May 20, 2020, Update: this blog was originally written in 2015 after I finished a crash-course in the very basics programming. I recently came across it, and I’m very happy to discover that even after 5 years, these rules seem to still hold true. New title, same content.
Enjoy your journey.
10 Rules for that person you want to be. You know, the one that’s learning to program. The one that’s developing a technical skill: writing code. Keyword? WRITING. DOING. SOLVING PROBLEMS. Here are 10 rules for THAT person:
It’s ok to be frustrated. In fact, it probably means you are about to have a breakthrough. Bask in the frustration like it’s early summer sunshine. Ah, frustration.
You don’t know what you don’t know. So don’t get cocky. You are never done learning. NEVER. Learning to program is like signing up for a lifetime of chronic education.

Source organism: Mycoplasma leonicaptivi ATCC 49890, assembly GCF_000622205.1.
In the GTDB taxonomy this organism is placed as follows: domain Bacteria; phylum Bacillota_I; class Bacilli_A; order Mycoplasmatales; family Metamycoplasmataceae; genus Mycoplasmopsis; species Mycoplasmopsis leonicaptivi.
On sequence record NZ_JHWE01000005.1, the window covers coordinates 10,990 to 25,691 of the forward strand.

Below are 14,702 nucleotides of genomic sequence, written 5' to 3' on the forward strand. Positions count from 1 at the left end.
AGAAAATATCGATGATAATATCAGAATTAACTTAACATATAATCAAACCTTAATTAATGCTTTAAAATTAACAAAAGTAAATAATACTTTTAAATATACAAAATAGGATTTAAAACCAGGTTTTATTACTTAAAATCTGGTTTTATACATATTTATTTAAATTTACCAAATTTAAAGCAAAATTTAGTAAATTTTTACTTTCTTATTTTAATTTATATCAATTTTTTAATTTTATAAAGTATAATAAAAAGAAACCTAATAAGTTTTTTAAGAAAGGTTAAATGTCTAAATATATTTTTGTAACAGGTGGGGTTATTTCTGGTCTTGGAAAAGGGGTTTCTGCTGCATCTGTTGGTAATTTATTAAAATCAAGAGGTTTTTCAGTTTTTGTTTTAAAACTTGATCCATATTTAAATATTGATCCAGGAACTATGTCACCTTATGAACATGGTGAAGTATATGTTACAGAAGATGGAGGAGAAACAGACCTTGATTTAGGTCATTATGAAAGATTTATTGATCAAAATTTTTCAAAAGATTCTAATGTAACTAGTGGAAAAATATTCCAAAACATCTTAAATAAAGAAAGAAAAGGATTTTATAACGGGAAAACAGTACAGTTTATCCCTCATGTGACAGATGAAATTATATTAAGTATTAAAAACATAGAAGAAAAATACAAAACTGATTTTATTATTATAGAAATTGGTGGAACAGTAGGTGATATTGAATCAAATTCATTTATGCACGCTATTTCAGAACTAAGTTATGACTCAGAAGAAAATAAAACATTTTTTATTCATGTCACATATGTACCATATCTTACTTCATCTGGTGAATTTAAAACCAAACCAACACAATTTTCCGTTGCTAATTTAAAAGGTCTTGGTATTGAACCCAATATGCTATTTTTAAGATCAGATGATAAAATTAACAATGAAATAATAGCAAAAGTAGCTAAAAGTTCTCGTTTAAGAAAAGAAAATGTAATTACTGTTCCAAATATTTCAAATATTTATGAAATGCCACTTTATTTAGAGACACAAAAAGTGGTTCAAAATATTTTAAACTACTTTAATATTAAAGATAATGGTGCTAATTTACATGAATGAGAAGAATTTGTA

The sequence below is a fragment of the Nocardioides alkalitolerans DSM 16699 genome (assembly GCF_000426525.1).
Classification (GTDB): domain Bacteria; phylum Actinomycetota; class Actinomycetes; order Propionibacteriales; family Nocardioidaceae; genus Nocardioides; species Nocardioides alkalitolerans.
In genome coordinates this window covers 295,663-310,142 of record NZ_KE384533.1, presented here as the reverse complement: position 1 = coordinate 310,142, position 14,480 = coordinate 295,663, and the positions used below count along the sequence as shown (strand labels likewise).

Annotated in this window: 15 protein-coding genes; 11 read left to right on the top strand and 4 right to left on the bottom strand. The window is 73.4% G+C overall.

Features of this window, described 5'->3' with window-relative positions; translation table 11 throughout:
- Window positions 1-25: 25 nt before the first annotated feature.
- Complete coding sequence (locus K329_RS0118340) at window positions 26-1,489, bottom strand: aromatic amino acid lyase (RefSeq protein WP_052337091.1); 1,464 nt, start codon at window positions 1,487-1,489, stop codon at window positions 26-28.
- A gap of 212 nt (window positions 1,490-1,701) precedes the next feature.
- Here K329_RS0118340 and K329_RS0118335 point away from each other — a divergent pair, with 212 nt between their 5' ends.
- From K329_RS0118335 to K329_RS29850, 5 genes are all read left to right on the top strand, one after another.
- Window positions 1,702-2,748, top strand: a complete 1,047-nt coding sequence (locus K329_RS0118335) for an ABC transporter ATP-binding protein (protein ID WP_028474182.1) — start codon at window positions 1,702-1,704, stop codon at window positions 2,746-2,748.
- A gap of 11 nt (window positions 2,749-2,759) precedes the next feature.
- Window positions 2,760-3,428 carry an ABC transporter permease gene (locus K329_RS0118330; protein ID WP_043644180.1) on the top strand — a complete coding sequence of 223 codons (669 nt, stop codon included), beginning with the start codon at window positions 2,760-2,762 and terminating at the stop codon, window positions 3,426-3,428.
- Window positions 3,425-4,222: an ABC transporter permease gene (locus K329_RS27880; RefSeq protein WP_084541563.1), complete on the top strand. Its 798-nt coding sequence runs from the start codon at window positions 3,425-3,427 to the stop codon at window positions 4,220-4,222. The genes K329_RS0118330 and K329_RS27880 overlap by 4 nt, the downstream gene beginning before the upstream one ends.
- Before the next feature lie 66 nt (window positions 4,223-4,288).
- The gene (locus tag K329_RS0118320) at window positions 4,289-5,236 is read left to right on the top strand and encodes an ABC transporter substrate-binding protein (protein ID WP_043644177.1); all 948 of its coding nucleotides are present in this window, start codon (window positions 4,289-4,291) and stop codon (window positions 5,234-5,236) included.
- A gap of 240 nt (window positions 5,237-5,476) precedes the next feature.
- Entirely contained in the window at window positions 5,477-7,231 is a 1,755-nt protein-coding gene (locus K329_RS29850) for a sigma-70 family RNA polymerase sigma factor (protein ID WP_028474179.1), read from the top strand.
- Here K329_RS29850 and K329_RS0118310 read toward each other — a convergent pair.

Repeat, repeat, repeat. Repeat everything until it’s automatic. Memorization is an encouraging element of learning. It’ll get you easy and quick wins and boost personal morale.
Talk it out. Not only will verbalizing your issues help you solve them — you could literally talk out loud to yourself and it’d be effective— but the person who’s listening can help too!
Teach. No better way to master material than by teaching it to someone else. Try combining “Talk it out” and “Teach” to teach yourself out loud. You think I’m joking… I’m not.
Stay positive. It’s hard to learn with a bad attitude.
Make Mistakes. Mistakes are filled with nuggets of learning. “Fail Fast” and Google the shit out of it.
If you are comfortable, move on! Being comfortable is a sign that you aren’t maximizing your learning potential. Nothing good ever came from a comfort zone.
If you can write, you can program. As much as I’d love programming to be this elite language of computer-speak that only the super-smart can grasp, now that I know a little, it’s not. It’s pretty damn easy to pick up, and the pay off can be enormous.
Find time for motivation and inspiration. Every now and again, take a step back and remember why you are learning to program in the first place. The “why” is your source of fuel. Don’t lose it.